Gold up as investors hold onto positions; but risk appetite remains
Gold rallied to a 2-1/2 month high last week as heightened tensions over Syria and U.S. sanctions on Russia sparked a drop in equities and ratcheted up interest in nominally defensive assets. Tensions have since eased, though concerns over Russia sanctions plans still linger.
Spot gold gained 0.14 percent at $1,347.44 an ounce at 4:26 p.m. ET. Gold futures for June delivery settled down $1.20, or 0.1 percent, at $1,349.50 per ounce. "People are reluctant to get out of their gold positions. Although the tensions have eased recently, I don't think they're ready to let go of their gold completely," said Ryan McKay, TD Securities commodities strategist.
A gradual return of risk appetite lifted shares, with European stocks climbing and Wall Street stocks higher after strong earnings from Netflix, Goldman Sachs and health majors.
The U.S. yield curve reached its flattest in more than a decade on Monday after the White House said U.S. President Donald Trump would nominate Richard Clarida as Federal Reserve vice chairman, adding another hawkish voice to the central bank.
A flatter yield curve typically reflects views the Fed plans to lift interest rates in the near term and is often understood to signal concern over the macroeconomic outlook. Higher rates tend to weigh on non-yielding bullion. "The market's waiting to see what the Fed is going to do; if they're going to have the data to move rates," said Walter Pehowich, Dillon Gage executive vice president of investment services.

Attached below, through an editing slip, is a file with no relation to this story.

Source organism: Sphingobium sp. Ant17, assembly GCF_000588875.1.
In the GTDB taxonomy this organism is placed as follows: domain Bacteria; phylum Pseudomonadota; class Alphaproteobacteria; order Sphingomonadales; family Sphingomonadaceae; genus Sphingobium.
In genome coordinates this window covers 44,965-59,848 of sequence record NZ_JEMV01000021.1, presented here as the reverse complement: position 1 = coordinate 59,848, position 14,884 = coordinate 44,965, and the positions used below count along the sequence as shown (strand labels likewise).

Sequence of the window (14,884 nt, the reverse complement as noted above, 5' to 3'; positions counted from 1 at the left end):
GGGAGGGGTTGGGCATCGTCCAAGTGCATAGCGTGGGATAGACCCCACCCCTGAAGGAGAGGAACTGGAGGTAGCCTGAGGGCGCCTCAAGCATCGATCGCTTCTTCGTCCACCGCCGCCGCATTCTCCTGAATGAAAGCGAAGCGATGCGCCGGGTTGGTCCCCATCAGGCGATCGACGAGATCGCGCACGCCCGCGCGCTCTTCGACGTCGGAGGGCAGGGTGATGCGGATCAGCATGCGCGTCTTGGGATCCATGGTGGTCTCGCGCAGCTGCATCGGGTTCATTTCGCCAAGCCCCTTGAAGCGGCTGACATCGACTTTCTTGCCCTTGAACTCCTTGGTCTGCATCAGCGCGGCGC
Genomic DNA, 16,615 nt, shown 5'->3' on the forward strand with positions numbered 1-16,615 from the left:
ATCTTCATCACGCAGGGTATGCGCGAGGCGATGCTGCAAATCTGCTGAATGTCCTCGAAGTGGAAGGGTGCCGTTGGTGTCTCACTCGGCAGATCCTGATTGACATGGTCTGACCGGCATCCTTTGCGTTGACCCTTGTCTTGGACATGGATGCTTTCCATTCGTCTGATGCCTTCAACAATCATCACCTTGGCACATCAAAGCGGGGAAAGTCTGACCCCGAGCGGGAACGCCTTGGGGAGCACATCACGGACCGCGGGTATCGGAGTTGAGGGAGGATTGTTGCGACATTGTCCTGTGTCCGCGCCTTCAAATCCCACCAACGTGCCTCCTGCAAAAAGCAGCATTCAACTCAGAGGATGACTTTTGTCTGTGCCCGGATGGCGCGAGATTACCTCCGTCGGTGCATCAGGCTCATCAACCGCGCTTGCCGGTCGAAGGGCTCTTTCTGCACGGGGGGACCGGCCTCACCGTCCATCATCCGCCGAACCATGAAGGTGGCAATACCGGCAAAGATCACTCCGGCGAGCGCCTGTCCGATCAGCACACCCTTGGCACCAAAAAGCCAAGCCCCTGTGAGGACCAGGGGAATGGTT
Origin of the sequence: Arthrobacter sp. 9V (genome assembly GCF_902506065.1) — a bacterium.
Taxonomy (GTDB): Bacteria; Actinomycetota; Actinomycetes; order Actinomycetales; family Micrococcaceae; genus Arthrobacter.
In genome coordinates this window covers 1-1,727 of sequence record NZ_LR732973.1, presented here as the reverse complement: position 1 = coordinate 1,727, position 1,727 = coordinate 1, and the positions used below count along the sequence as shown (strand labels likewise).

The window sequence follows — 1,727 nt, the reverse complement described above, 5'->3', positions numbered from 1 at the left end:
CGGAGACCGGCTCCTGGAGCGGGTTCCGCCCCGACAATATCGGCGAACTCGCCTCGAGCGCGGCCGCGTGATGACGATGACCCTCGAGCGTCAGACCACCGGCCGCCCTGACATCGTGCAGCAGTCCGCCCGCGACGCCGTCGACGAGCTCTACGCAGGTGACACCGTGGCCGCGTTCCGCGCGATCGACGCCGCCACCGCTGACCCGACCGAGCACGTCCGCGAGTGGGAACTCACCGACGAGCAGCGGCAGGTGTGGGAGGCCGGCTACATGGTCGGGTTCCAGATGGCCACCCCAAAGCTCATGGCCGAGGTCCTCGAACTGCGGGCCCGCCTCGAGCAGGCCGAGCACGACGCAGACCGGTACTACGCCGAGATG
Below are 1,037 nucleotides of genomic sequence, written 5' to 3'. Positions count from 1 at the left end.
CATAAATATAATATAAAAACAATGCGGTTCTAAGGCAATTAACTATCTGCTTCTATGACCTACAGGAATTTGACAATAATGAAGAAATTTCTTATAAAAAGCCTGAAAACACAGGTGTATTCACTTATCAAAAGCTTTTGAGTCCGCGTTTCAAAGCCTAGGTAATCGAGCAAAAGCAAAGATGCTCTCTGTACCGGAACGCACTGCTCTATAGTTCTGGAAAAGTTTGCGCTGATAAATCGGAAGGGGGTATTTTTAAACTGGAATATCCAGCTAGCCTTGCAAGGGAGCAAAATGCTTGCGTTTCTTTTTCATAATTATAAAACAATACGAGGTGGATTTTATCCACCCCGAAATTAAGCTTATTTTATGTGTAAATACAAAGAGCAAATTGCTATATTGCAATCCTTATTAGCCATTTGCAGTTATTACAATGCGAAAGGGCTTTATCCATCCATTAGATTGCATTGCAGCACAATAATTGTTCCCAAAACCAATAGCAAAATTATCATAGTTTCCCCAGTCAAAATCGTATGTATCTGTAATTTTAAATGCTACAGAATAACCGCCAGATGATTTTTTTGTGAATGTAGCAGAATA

The U.S. dollar recovered versus the euro after hitting a three-week high in earlier trade.
Meanwhile, silver increased 1.03 percent to $16.77 an ounce, while platinum gained 1.37 percent at $936.70, after earlier touching a six-day high of $936.90.
Palladium rose 1.26 percent to $1,014.10 an ounce after hitting its strongest since March 1 at $1,015.30. It rallied nearly 10 percent last week, the biggest weekly gain since January 2017, on fears that U.S. sanctions on Russia could hurt supply of the autocatalyst metal.
"Palladium has managed to reclaim the 200-day moving average and recent graphical levels at $973/963 and also breached the down channel that framed the correction since last January," Societe Generale said in a note. "$1,017 and $1,028, the two-year channel limit and the 76.4 percent retracement of the last bout of down-move, are immediate resistance levels."